Reclaiming land

by Andrew Lees, on 06-Feb-2020 04:50:08

Land reclamation has been used for centuries to create new, useable land from the sea, lakes and rivers, to provide extra space for agriculture, homes, ports, transport and industry.

There are two main sources of reclamation material: the land or the sea. Either material is quarried and used to fill an area, or it is dredged from the sea or river bed and dumped from barges or pumped through discharge pipes.

At DP World’s London Gateway, for example, 300Mm3 of river bed material was dredged to provide more than 600ha of new port space. And Hong Kong International Airport was built on a large artificial island built by flattening and levelling two small islands and reclaiming 9.38km2 of seabed.

In Ground Coffee episode 8 Andrew is in Singapore discussing land reclamation

Regardless of the source, this material is often highly variable – from rock, to sands, gravels, silts and clays – all of which have a high settlement risk and require treating before they can provide a stable and safe platform for development. Additionally, the liquefaction potential of these highly saturated soils can be high, an important consideration in seismic areas.

There are a number of ground improvement techniques available to accelerate consolidation settlement, including dynamic and vibro-compaction, vacuum consolidation, drainage, preloading, soil mixing and installing stone columns.

The advantages of building with stabilising geogrids on reclaimed land

As well as short term settlement, the highly variable nature of reclaimed material can lead to long term issues. Constructing earth structures, such as embankments and flood defences, can be an expensive challenge, requiring deep foundations.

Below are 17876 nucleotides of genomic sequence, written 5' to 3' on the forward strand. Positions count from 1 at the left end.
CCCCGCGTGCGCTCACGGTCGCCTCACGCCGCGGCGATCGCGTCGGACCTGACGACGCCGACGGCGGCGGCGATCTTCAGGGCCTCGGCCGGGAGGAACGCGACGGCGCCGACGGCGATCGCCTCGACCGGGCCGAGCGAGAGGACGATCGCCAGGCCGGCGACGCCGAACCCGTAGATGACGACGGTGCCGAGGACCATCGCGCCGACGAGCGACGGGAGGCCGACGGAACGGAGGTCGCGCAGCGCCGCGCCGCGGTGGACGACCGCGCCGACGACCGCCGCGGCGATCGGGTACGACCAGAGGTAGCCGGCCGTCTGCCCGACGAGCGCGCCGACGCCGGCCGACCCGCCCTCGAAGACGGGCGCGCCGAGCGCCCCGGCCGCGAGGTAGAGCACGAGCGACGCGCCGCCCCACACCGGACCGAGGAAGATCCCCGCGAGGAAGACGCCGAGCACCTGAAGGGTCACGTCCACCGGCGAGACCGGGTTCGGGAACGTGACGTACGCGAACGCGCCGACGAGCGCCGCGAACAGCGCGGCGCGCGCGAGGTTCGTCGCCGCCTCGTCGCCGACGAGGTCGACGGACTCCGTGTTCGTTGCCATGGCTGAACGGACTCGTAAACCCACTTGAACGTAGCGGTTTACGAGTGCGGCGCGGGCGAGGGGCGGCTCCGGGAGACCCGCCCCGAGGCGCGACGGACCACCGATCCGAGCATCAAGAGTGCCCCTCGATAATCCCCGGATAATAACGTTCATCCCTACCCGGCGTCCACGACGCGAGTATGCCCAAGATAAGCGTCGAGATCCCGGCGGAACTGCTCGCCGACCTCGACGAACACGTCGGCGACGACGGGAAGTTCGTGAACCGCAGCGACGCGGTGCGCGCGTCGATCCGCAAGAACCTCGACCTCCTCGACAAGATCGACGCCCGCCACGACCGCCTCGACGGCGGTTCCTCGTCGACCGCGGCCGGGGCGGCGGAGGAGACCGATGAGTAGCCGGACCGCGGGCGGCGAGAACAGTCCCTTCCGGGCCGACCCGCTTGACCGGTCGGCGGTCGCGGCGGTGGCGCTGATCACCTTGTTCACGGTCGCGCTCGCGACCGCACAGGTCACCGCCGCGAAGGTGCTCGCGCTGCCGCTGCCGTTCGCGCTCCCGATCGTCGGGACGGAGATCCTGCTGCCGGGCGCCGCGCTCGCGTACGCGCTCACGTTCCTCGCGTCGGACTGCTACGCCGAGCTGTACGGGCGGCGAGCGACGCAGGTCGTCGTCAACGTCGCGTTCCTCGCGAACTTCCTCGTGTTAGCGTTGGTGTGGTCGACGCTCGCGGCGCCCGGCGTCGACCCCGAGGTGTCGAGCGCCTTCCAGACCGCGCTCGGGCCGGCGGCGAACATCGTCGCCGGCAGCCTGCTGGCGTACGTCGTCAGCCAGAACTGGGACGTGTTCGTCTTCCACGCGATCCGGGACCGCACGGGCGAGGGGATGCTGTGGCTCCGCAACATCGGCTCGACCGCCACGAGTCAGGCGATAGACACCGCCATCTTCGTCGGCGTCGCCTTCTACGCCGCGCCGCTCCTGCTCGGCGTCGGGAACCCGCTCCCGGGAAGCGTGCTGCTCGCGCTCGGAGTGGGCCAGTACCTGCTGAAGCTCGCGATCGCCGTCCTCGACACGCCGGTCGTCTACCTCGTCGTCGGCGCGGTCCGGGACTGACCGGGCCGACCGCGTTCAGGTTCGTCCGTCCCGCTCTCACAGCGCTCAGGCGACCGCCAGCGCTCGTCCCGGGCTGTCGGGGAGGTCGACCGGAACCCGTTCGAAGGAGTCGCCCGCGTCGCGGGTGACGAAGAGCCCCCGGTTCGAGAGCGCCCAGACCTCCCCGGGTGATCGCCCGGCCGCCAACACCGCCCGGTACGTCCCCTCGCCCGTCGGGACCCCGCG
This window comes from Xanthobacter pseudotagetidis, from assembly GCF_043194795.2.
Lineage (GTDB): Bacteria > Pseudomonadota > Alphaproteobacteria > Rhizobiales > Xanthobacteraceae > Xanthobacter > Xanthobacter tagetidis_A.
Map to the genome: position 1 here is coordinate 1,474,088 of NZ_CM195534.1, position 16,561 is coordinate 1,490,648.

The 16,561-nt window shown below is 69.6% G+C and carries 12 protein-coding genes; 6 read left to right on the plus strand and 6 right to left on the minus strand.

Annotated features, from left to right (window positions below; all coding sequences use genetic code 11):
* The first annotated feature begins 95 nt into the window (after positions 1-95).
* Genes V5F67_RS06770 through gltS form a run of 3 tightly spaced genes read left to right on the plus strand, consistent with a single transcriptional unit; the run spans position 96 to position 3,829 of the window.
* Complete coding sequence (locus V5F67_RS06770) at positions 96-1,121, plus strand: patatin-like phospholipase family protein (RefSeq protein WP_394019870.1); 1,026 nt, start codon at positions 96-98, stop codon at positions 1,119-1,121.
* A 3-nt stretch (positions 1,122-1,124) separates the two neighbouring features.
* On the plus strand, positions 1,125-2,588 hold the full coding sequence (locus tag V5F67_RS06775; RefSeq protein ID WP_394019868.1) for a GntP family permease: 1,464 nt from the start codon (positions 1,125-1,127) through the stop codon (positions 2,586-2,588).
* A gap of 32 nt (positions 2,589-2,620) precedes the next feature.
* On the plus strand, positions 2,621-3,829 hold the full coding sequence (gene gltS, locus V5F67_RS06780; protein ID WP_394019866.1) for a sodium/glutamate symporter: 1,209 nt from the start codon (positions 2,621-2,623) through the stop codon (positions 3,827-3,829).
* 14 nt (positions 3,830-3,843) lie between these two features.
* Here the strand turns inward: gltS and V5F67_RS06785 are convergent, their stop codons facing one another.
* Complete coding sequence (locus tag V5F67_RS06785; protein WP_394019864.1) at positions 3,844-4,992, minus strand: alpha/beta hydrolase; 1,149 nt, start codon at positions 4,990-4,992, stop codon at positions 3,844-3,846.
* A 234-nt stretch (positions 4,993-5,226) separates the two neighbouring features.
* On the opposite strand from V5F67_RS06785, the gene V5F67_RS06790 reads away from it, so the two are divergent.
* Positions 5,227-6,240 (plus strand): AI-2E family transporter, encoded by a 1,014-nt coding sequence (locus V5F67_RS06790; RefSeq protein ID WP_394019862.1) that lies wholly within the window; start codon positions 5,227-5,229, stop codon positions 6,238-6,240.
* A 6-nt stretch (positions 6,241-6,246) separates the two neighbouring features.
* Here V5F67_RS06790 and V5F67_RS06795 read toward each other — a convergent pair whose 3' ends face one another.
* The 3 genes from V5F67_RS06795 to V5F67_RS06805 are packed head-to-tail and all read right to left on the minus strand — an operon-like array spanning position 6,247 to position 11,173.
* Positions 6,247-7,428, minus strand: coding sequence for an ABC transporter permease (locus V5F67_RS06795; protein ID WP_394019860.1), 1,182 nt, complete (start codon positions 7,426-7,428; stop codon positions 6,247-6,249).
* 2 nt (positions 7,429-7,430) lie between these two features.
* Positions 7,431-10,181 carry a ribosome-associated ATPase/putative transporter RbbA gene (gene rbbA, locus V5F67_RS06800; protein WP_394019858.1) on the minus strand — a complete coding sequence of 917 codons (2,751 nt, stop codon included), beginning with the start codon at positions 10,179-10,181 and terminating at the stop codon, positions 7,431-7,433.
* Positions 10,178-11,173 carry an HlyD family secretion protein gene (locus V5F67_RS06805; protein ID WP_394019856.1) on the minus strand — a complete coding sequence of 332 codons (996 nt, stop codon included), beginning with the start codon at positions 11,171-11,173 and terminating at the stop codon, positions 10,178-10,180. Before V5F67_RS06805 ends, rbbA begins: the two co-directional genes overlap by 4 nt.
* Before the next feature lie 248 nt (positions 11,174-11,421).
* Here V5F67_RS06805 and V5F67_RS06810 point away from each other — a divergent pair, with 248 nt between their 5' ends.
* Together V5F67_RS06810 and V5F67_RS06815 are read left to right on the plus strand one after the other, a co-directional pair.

Stabilising geogrids offer a cost-effective alternative. Basal mattresses can provide a stable foundation for earth structures on weak reclaimed land, controlling differential settlement and slowing overall settlement and lateral spread. They can also accommodate vertical band drains to accelerate consolidation settlement.

5  Hull Basetex-5685 (2)Tensar Basetex being installed on a site in Hull

Additionally, high-strength knitted geotextiles such as Tensar Basetex, can reinforce and enhance the base of embankments, providing additional stability against deep-seated shear surfaces.

Geogrid-stabilised structures can also provide protection against earthquakes. Gravel rafts, mechanically stabilised with Tensar geogrids, for example, have been shown to increase the overall bearing capacity of liquefiable ground.

These solutions are more environmentally-friendly, avoiding the use of concrete and chemical additives; are faster and easier to build, often by hand; and allow rapid place of embankment fill, often without the need for staged construction, saving time and money.

The United Nations predicts that two thirds of the world’s population will live in cities by 2050 (currently it is just over half). As many cities are next to coasts or rivers, reclamation will continue to be one of the primary methods of creating more land to meet increasing demand for space.

Topics:subgrade stabilisation